Handling the Security Challenges of E Learning and Online Training Converted

Handling the Security Challenges of E-Learning and Online Training

Damian Hehire-learning

Handling the Security Challenges of E-Learning and Online Training

Security is an issue for your company whenever there is data involved, especially if the information in question is available online. This applies to e-learning as much as data in any other form or in any other situation.

Often, however, not enough attention is paid to data security when developing e-learning courses. This is changing as organisations in Dubai realise security challenges exist with e-learning so then take steps to address them.

That last point is the most important – while e-learning and online training do present security challenges, none of those challenges are insurmountable. In fact, you can deal with them quickly, effectively, and easily when you are aware of the risks and then put a thorough plan in place.

As one of the most experienced e-learning developers in the MENA region, here are our tips for ensuring the data included in your e-learning courses remains secure.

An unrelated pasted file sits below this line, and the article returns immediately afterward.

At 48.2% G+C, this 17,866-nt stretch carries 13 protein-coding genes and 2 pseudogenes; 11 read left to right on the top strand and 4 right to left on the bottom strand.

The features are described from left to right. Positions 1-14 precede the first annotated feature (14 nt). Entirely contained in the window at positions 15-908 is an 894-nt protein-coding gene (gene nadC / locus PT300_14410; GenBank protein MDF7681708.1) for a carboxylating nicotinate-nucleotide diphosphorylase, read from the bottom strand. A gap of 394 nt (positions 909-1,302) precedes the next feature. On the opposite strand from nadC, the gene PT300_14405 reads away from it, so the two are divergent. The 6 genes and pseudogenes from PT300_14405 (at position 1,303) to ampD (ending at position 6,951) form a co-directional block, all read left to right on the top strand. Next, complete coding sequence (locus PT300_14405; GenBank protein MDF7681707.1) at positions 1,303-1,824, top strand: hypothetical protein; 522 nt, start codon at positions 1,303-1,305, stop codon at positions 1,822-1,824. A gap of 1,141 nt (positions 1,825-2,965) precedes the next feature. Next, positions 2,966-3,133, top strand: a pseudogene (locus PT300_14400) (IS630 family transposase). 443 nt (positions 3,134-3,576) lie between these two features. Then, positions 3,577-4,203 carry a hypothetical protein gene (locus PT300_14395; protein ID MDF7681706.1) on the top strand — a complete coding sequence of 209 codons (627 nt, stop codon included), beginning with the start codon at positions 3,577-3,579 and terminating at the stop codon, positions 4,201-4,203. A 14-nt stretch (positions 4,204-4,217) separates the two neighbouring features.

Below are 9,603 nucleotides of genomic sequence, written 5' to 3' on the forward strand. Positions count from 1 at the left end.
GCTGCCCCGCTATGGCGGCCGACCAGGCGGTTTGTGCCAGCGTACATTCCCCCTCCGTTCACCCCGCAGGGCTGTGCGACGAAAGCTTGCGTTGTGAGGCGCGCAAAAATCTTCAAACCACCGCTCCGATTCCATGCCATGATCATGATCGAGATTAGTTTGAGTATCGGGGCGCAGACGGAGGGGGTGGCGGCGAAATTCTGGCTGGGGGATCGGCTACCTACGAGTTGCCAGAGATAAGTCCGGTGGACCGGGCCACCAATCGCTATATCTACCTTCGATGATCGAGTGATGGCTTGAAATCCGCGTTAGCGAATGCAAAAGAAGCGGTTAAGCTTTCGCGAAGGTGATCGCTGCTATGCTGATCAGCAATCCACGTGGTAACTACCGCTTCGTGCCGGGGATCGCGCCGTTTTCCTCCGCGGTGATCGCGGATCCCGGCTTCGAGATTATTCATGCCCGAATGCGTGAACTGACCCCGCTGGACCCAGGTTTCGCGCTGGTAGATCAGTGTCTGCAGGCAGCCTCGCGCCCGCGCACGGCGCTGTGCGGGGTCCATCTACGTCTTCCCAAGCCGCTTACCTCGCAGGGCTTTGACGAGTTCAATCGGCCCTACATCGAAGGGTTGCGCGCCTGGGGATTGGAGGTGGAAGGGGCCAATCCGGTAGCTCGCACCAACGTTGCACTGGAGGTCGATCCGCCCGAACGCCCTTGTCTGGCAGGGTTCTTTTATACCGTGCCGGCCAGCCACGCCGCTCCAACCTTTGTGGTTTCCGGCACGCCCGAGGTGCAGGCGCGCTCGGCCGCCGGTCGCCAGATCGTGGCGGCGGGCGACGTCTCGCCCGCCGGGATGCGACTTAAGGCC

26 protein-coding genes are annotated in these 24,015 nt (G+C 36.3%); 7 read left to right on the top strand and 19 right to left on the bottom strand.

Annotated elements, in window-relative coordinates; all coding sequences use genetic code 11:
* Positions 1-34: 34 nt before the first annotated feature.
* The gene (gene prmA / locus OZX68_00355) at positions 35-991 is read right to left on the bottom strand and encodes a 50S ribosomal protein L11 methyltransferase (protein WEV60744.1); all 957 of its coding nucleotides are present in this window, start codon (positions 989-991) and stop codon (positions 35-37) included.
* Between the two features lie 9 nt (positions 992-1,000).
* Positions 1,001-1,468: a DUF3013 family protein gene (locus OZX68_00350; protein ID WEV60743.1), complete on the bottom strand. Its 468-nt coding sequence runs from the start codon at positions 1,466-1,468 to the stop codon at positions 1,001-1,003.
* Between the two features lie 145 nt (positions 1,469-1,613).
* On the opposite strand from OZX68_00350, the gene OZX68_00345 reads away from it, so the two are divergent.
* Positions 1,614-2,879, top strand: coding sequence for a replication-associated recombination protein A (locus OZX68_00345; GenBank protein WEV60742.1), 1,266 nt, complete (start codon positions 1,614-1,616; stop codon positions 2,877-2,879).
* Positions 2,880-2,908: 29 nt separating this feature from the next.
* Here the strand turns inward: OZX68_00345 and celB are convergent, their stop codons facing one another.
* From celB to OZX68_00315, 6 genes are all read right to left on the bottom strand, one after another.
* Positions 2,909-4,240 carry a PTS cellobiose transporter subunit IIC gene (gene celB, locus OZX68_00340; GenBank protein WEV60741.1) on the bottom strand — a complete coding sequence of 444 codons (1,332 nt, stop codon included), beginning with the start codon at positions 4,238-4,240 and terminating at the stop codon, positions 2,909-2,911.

Identify the Risks

The first step is to identify the data that should be protected, and the level of risk associated with that data. You should then assess carefully whether you can achieve the same result with the e-learning training by removing or amending the data.

If you can’t, you will need to make sure it remains secure, but more on that in the points below. In the meantime, you should decide who can have access to the at-risk data, and who shouldn’t have access.

Use a Professional E-Learning Developer

You should then carefully consider using a professional e-learning developer. There are many benefits to using a professional developer, including security benefits. This is because high-quality developers who take security seriously will have tried-and-tested solutions that can be implemented in your training course to make it more secure.

Use a Reputable LMS